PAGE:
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July 2009 Archives

On Tuesday, Brian Dugan pleaded guilty to the murder of 10-year-old Jeanine Nicarico of Naperville in 1983. Dugan would have pleaded guilty years ago except that he wanted to avoid the death penalty, which State's Attorney Joe Birkett insisted on seeking. With this guilty plea, Dugan requested a jury to determine if he should face the death penalty or life in prison, which he is already serving for two other murders.

A life sentence on top of existing life sentences wouldn't really add punishment for Dugan, but Illinois has suspended the death penalty and may never reinstate it. So was it worth it for Birkett to hold out this long seeking a punishment that may never be administered? Do you think Dugan deserves a death sentence?

Sleep is a precious commodity, one that for many people is hard to come by.

Millions of Americans take sleeping pills and other drugs on a nightly basis in a hope of getting their rest. Many spend thousands on doctor visits and other therapies. And there are few things more certain to get you on someone's bad side than when you disturb their dreams with an early phone call or knock on the door.

That's why I'm so upset and mystified at the behavior of a group of people who, on each of the last two Saturdays, have driven through my neighborhood between 6:30 and 7 a.m. all honking their horns furiously, with no regard to the fact that the vast majority of their fellow Napervillians were trying to get some rest.

And this isn't a group of teenagers out acting like idiots; that would be frustrating, but at least I could chalk it up to stupid kids who don't know any better. No, I have been informed this is a local swim team heading to a competition. So this group of parents and their kids apparently decided that since they are up early no one else deserves to sleep either.

What's sad about this is under other circumstances, the success of the swim team would be something for the neighborhood to rally around and all be happy about. But because they have been so obnoxious, this is one resident at least who hopes they finish dead last in every contest as long as they keep up this horn-blowing routine.

How can so many adults be so ignorant about what they are doing? I'm sure someone came up with this brilliant idea as a way to pump up the kids and the residents, and that would be fine if they were heading out in the afternoon. But they're not doing it in the afternoon; they're doing it in the early morning.

Many people like myself work second shift, and for me, 6:30 a.m. is literally the middle of the night. I'm guessing if I came through honking at 11 p.m. on my way home from work, I wouldn't make too many friends and would probably get the cops called on me.

This is just the latest example of the self-centered nature of much of our society. We have abortion protesters camped out at major intersections with no warning to the community, exposing little children to grotesque images of aborted fetuses and alienating people who would otherwise support them with their confrontational tactics.

When I go to the post office, there's always the person who has 73 packages, or the one who gets up to the clerk with their box still unsealed and unaddressed. At the grocery store, there's the person with 25 items going in the 10 or fewer lane. Recently there was a 20-something man standing on the sidewalk beneath my bedroom window carrying on a shouted conversation at 2:30 a.m. with another resident a few buildings down, totally oblivious to the situation.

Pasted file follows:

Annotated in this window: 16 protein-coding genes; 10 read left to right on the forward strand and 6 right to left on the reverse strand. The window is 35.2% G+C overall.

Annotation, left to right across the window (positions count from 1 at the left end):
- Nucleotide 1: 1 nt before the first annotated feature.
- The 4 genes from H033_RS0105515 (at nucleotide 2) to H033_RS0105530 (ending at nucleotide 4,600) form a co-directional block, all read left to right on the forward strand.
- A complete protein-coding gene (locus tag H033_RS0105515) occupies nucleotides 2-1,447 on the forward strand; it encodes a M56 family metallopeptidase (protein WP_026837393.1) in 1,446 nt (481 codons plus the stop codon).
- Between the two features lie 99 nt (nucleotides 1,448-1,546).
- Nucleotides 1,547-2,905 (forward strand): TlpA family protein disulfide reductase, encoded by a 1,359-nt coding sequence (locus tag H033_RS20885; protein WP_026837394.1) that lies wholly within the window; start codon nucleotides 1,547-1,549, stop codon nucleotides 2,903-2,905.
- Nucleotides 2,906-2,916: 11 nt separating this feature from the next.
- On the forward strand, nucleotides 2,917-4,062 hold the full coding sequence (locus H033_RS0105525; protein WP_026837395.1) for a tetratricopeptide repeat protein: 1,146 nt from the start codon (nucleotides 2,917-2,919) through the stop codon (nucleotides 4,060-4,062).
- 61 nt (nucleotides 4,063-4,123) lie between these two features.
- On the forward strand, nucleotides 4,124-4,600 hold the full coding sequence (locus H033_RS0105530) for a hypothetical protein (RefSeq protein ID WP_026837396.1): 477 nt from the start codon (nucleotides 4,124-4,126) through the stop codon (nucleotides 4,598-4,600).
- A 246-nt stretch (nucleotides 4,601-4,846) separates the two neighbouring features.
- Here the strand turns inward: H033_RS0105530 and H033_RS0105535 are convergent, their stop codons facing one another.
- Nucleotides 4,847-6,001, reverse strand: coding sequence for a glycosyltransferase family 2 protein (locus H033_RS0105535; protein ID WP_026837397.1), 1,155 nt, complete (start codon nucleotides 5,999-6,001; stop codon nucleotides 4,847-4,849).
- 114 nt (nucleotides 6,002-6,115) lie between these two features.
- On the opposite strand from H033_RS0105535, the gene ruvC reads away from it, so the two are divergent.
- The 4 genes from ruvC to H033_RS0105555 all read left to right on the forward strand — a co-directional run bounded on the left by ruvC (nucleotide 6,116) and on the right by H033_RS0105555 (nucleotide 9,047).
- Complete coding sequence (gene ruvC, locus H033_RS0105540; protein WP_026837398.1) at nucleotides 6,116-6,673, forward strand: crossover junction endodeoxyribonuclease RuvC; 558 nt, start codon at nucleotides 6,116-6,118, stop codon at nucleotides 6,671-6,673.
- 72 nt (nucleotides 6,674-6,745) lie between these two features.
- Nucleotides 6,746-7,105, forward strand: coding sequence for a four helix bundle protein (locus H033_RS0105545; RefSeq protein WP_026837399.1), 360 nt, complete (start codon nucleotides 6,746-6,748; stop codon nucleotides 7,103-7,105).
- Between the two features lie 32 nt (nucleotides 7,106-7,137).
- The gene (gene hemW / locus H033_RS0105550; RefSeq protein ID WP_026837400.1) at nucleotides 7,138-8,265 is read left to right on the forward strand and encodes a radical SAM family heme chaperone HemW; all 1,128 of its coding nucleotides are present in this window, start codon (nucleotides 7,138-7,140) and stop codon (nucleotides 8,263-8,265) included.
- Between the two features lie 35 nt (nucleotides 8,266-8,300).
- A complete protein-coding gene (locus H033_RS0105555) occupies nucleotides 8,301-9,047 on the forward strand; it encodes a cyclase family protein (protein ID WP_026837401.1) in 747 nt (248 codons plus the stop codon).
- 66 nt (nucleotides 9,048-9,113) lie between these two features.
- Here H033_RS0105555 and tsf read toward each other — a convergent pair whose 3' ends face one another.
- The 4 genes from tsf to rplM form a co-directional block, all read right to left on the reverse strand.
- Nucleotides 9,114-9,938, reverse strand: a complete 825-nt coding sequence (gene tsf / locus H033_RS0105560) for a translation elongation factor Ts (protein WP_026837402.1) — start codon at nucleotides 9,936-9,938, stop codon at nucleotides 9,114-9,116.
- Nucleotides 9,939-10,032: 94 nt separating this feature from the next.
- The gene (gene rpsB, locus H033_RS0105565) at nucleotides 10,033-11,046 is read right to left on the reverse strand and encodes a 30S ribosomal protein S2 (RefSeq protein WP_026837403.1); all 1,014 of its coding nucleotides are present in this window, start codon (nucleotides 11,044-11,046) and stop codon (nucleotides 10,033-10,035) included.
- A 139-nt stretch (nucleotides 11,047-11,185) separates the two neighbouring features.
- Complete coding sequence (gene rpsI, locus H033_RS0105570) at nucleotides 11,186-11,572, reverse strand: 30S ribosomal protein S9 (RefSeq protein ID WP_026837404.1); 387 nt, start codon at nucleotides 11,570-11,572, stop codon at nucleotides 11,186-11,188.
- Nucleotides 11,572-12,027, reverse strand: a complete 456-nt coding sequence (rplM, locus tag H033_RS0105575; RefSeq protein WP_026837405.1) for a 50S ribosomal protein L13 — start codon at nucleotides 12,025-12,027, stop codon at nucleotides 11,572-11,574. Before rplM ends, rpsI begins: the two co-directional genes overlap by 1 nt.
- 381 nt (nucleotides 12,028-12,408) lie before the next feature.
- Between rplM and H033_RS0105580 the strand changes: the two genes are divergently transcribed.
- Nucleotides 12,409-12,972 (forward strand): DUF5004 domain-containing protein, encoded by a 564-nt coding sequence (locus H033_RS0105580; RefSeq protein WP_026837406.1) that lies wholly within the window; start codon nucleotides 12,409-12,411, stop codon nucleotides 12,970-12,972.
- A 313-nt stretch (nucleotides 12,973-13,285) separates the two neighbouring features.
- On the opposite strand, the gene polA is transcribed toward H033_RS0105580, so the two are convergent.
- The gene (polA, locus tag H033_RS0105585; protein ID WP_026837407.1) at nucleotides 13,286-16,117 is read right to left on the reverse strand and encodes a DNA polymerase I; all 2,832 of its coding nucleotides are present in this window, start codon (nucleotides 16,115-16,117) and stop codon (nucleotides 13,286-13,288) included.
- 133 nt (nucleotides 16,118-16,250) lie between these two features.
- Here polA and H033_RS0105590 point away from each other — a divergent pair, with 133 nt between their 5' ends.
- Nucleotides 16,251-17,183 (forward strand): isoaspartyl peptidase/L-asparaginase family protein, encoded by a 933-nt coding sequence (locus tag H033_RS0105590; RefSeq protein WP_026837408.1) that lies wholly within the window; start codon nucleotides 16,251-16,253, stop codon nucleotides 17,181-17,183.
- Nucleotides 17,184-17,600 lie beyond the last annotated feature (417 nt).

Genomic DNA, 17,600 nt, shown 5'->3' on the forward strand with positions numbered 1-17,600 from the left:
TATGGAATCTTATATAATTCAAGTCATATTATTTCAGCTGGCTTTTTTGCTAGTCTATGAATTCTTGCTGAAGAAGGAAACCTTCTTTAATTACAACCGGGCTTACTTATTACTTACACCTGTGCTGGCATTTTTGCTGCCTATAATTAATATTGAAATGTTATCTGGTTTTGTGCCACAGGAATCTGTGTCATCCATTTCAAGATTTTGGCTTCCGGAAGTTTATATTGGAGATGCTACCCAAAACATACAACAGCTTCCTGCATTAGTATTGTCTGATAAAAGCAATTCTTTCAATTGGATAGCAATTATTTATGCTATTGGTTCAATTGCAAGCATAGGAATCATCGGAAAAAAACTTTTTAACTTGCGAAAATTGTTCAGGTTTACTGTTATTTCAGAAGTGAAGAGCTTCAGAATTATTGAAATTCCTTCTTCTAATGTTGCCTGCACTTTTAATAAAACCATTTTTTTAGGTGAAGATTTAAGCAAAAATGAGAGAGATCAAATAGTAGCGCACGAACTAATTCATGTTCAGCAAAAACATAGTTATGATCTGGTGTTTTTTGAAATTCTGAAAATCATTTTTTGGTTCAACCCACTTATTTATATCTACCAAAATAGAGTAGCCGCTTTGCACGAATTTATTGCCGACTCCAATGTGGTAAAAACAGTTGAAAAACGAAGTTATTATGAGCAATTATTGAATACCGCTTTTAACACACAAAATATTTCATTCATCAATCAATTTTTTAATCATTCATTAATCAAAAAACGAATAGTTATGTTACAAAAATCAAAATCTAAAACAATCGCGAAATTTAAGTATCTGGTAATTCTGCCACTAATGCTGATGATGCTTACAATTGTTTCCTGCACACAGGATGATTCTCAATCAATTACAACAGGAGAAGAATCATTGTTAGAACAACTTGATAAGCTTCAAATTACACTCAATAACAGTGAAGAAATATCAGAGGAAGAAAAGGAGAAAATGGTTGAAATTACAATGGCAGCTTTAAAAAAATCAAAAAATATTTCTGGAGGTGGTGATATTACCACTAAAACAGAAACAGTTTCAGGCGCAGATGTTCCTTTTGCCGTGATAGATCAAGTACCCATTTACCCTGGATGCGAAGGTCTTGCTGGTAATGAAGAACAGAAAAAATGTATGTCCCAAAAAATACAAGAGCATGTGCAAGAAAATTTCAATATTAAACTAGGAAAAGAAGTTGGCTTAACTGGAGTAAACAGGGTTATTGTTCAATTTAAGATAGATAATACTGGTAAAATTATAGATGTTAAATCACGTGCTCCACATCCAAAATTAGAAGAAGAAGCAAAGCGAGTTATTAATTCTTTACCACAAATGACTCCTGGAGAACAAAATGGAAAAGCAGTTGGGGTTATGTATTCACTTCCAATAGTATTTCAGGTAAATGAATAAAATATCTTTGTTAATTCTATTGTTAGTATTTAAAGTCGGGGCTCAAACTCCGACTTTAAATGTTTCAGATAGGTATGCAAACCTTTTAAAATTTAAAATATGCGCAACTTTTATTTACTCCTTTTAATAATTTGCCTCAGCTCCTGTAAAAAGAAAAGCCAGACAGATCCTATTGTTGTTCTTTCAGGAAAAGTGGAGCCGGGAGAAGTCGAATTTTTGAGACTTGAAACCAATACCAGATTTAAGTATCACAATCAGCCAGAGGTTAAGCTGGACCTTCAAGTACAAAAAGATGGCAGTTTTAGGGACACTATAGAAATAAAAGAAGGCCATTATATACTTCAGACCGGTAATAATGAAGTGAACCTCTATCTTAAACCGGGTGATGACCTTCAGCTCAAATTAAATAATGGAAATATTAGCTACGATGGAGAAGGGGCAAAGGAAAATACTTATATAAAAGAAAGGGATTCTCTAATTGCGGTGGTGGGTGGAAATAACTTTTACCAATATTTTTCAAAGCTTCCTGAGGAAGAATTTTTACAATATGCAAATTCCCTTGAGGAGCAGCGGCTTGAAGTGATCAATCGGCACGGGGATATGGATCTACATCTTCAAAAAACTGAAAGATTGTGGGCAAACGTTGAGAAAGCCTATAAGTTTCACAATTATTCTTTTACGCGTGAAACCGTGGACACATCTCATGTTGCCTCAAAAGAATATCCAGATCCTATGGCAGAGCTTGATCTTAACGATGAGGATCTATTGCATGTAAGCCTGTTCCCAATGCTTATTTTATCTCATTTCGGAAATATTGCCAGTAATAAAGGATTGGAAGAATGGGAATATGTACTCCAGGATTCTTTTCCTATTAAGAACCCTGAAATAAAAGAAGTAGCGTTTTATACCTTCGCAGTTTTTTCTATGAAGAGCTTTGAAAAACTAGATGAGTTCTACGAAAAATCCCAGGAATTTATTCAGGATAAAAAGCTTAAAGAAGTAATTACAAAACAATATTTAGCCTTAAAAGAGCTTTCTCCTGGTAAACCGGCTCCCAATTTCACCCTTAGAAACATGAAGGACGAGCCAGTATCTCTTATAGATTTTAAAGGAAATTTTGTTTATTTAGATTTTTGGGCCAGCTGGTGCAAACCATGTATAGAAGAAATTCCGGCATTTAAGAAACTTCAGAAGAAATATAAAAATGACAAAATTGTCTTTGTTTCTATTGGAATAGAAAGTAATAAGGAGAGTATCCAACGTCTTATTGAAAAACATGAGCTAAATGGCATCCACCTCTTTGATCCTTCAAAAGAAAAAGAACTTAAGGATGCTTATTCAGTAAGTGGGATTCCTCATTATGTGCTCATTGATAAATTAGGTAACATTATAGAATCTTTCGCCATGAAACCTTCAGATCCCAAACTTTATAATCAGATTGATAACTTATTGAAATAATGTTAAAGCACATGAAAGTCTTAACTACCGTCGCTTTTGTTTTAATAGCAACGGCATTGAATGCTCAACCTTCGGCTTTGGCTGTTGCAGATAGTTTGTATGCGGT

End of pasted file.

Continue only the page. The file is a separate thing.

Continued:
What type of behavior do you see in your life that demonstrates a blatant disregard for others? Is it the neighbor who has to mow his lawn at 7:30 every Saturday morning, or the person who makes you miss the stoplight by sitting there for 10 seconds after it turns green?

By Chris Magee
Night editor

I saw the press release earlier in the week that there was an abortion protest planned for Naperville, but other than realizing we'd be doing a story on it, I didn't think much of it.

That is, until Saturday when I was driving down Ogden to Jewel to pick up some milk. Traffic was heavy and as usual backed up at the lights, so there was a lot of time to look around. On the side of the road next to Naperville North, I notice a sign warning of graphic abortion images ahead.

Now, I suppose if you have young kids in the car that sign might give you time to tell them to avert their eyes, but it's not like you can take another route, because Ogden is the main road through the north side of town, and since my destination was at the intersection of Ogden and Washington - where the protest was centered - there would be no avoiding it.

The kids are why this protest bothers me. I am an adult and I can handle reality. Those protesters were set up in front of the grocery store, a place families are likely to be taking their young kids. Thekids are going to see that and they won't know what it is or why it's there and then the parents are stuck having to deal with a very uncomfortable situation they weren't prepared for. And the kids will never understand a complicated issue like this anyway.

And I'm pro-life, so if I don't approve I can only imagine how the pro-choice people feel about this. Regular readers of this blog will have learned how sometimes the message can get lost in the tactics of the messenger. Someone has a decent point, but their tactics and the way they go about the debate turns people off.

That's what happens with a protest like this. Instead of a conversation about abortion, the conversation is going to be about "you're scaring my kids." That's not helping the cause these protesters represent.

It was revealed at Monday's District 204 school board meeting that the administration has had discussions about eliminating class rank.